Fiona Apple, Blake Mills - The Greek Theatre - 9/14/12
See also: Our review of Fiona Apple at the Hollywood Palladium
Photos by Falling James Zac Rae, Fiona Apple and Amy Wood
Fiona Apple, Blake Mills
The Greek Theatre
Better than . . . getting knocked out by shadows.
There's something about Fiona Apple that makes you want to take care of her. Maybe it's because she's so slender, you assume she must be frail. Perhaps it's because of her notorious power struggles with her record company and the music industry in general, or that so many of the singer-pianist's songs deal with the ravages of romantic despair.
She apparently has a major case of stage fright. At Apple's concert at the Hollywood Palladium in July -- on her first major tour in seven years -- she came out 20 minutes late, apologizing to the crowd that she'd been nervous. Last night's show at the Greek Theatre also ran a little behind, but that was because the venue staff wanted to give fans more time to arrive due to a brush fire near the Getty Center that was delaying traffic across the city.
As at the Palladium, Apple's guitarist Blake Mills opened with a set of laidback country-folk songs. He and Apple shared bands in July, but Friday night he was mainly backed by Apple sideman Sebastian Steinberg on upright bass. Later, Mills would tear out several really fiery, dazzling solos during Apple's show, but his guitar playing was more restrained during his own set, and his vocals were similarly low key and restfully unhurried.
Bassist Sebastian Steinberg and singer-guitarist Blake Mills
Mills noted the irony about singing a cottony and loping tune with a title like "Half Asleep" when he was supposed to be getting the audience fired up, but much of the late-arriving crowd appreciated his quietly artful guitar enchantments, especially on a languidly dreamy, set-ending cover of Santo & Johnny's classic instrumental "Sleep Walk." Employing his slide so that it sounded like a pedal steel, Mills stayed mostly true to the original, with its sublime ghostly-weepy shimmers, although Apple's keyboardist Zac Rae jazzed it up nicely when he came out to spin a madly groovy Jimmy Smith-style organ solo.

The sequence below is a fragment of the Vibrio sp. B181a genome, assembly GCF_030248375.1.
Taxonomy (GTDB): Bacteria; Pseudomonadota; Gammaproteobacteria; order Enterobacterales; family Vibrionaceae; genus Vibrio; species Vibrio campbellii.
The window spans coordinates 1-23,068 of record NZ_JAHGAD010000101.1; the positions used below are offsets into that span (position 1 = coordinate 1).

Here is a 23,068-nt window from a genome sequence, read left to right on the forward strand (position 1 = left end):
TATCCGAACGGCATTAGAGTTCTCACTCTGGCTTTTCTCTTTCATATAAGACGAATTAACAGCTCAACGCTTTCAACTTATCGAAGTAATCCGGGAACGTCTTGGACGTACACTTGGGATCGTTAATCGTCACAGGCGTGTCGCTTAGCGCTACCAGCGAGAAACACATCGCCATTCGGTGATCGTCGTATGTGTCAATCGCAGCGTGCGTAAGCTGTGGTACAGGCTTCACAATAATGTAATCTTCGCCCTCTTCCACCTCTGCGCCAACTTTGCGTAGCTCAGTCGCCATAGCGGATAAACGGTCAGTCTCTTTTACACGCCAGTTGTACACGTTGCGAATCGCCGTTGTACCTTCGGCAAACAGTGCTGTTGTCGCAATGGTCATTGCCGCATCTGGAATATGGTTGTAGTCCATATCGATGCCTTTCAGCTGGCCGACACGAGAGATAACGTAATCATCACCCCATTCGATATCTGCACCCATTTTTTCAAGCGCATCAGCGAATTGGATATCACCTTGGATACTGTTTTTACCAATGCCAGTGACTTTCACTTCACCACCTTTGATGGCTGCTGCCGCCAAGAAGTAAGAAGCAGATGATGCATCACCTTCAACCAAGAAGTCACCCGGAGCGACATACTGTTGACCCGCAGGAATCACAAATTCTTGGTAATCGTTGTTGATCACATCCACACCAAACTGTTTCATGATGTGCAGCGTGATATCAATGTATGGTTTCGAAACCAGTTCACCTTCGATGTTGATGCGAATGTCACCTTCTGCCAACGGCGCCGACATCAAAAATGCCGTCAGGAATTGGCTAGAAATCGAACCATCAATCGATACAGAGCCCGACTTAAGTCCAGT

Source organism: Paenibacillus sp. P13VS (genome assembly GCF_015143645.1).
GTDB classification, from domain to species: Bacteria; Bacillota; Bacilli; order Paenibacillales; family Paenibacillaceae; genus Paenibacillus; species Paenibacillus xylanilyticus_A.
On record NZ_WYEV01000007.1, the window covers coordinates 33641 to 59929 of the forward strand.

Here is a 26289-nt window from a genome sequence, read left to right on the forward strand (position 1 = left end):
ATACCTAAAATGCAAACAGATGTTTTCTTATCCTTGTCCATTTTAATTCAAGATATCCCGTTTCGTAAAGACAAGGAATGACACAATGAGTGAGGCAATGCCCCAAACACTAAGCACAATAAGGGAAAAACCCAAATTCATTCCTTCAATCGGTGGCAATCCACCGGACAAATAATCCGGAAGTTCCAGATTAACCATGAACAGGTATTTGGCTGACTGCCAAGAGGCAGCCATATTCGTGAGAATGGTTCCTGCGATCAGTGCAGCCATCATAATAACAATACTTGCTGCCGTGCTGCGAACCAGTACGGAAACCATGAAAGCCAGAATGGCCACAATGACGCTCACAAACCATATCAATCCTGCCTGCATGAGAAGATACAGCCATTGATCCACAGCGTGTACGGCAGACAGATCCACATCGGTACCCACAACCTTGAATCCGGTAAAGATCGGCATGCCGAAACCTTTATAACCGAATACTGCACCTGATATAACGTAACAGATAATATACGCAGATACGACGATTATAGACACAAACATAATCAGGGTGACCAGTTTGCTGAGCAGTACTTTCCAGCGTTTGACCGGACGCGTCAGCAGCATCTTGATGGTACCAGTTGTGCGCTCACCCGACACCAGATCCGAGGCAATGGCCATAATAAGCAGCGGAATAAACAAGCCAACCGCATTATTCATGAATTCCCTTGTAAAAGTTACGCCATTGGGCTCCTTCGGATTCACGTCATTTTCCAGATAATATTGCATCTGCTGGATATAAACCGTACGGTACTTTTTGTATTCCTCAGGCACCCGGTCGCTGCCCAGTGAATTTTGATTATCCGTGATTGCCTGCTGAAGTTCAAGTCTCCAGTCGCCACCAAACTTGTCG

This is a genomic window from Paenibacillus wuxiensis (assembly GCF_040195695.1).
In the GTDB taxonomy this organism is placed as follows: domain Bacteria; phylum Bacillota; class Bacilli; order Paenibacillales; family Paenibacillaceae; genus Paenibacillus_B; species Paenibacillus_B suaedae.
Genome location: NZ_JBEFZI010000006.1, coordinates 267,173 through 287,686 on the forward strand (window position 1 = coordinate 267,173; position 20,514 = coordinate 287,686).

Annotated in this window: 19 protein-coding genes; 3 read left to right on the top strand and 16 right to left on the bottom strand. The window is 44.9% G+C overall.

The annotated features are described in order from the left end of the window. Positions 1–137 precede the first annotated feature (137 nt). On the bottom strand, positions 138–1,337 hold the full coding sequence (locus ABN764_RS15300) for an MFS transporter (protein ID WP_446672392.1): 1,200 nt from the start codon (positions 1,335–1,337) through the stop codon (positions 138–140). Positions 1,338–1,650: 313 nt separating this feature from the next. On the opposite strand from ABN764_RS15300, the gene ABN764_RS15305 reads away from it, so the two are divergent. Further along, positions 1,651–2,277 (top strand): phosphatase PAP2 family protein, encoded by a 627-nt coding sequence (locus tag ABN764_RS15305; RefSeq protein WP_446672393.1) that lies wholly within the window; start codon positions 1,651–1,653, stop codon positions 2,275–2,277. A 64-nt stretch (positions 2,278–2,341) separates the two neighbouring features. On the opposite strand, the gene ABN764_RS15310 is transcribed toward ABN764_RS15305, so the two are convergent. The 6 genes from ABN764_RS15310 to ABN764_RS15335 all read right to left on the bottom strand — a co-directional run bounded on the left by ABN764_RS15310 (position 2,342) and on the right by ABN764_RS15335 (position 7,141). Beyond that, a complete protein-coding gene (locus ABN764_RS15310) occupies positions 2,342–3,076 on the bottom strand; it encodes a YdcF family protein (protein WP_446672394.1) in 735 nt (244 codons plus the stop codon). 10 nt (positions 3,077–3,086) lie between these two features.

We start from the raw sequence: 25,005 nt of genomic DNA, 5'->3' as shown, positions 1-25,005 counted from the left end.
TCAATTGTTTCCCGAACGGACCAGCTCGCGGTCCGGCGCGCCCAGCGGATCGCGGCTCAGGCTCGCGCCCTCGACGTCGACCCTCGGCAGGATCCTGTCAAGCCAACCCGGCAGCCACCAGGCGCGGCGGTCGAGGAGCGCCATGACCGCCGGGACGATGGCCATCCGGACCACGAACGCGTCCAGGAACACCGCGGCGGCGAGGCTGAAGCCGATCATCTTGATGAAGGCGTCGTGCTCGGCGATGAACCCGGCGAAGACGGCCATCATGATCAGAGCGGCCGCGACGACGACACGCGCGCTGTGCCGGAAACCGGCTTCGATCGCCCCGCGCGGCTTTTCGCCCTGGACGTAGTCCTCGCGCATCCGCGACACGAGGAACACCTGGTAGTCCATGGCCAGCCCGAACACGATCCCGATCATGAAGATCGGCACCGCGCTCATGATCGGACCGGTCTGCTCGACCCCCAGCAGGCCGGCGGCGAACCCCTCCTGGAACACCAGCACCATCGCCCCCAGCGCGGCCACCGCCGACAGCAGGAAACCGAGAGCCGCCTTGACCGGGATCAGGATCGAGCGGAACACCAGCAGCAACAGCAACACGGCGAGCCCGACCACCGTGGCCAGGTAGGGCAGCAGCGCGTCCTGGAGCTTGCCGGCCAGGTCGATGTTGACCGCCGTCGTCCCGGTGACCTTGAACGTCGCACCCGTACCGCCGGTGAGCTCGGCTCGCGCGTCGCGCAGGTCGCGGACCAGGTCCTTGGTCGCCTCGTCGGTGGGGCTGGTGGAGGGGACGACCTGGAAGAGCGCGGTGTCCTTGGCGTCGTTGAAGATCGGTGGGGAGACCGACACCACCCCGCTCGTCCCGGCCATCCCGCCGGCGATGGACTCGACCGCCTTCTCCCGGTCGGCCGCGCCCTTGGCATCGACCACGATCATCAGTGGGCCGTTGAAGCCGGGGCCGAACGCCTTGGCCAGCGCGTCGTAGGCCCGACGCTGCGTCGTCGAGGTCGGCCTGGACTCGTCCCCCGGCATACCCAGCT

You want to take care of Fiona Apple, but maybe she doesn't need any help. She's tougher than she looks, "an extraordinary machine" as she proudly declared halfway through the show. When she made her entrance, stalking restlessly around the stage and urging her attentive four-piece band along on "Fast as You Can," Apple looked fierce and determined, even in a summery sleeveless pinkish-orange gown. The decisive way the native New Yorker and longtime Angeleno pounded her poor piano on the ensuing "On the Bound" and "Shadowboxer" was anything but wimpy.
Sebastian Steinberg, Fiona Apple and Blake Mills
Apple might have stage fright, but she was relaxed enough to say daft, spontaneous things to the near-capacity crowd, as when she complimented a distant fan who was walking up a staircase to the terrace bleachers, telling her that she had a great silhouette. For all of Apple's outer aplomb, though, she seemed genuinely touched and even surprised when the audience sang a full version of "Happy Birthday" in honor of her birthday on Thursday.
There wasn't any noticeable stage fright in Fiona Apple McAfee Maggart's singing, which moved easily from a honeyed melodiousness to stark, soul-scouring howls. Another early highlight was "Anything We Want," from her new album (take a deep breath), The Idler Wheel Is Wiser Than the Driver of the Screw and Whipping Cords Will Serve You More Than Ropes Will Ever Do. That's the song she memorably debuted with the Roots on Late Night With Jimmy Fallon in June. "Anything" is just a little too slow to dance crazy to, but the arrangement is insidiously funky, with the clang-bang metallic percussion adding an oddly poignant clockwork counterpoint to the narrator's vulnerably hopeful romantic entreaties.
Apple mixed up the set list a little last night, playing a total of six songs from The Idler Wheel, adding two key tracks that she and the band didn't get around to at the Palladium, "Periphery" and "Left Alone." With Zac Rae's playful yet firmly resolute bottom-end piano rolls and drummer Amy Wood's seemingly psychic accents, "Periphery" carried on with a jauntily rollicking foundation, giving Apple an anchor to hold on to as her airy singing spiraled ever higher in pitch, dancing teasingly in the spaces between Rae's rolling chords. "Left Alone" was more sinister and darkly hilarious, with Apple calling herself "a moribund slut" and sounding more than a little sweetly insane when she cooed defiantly, "Tears calcify in my tummy."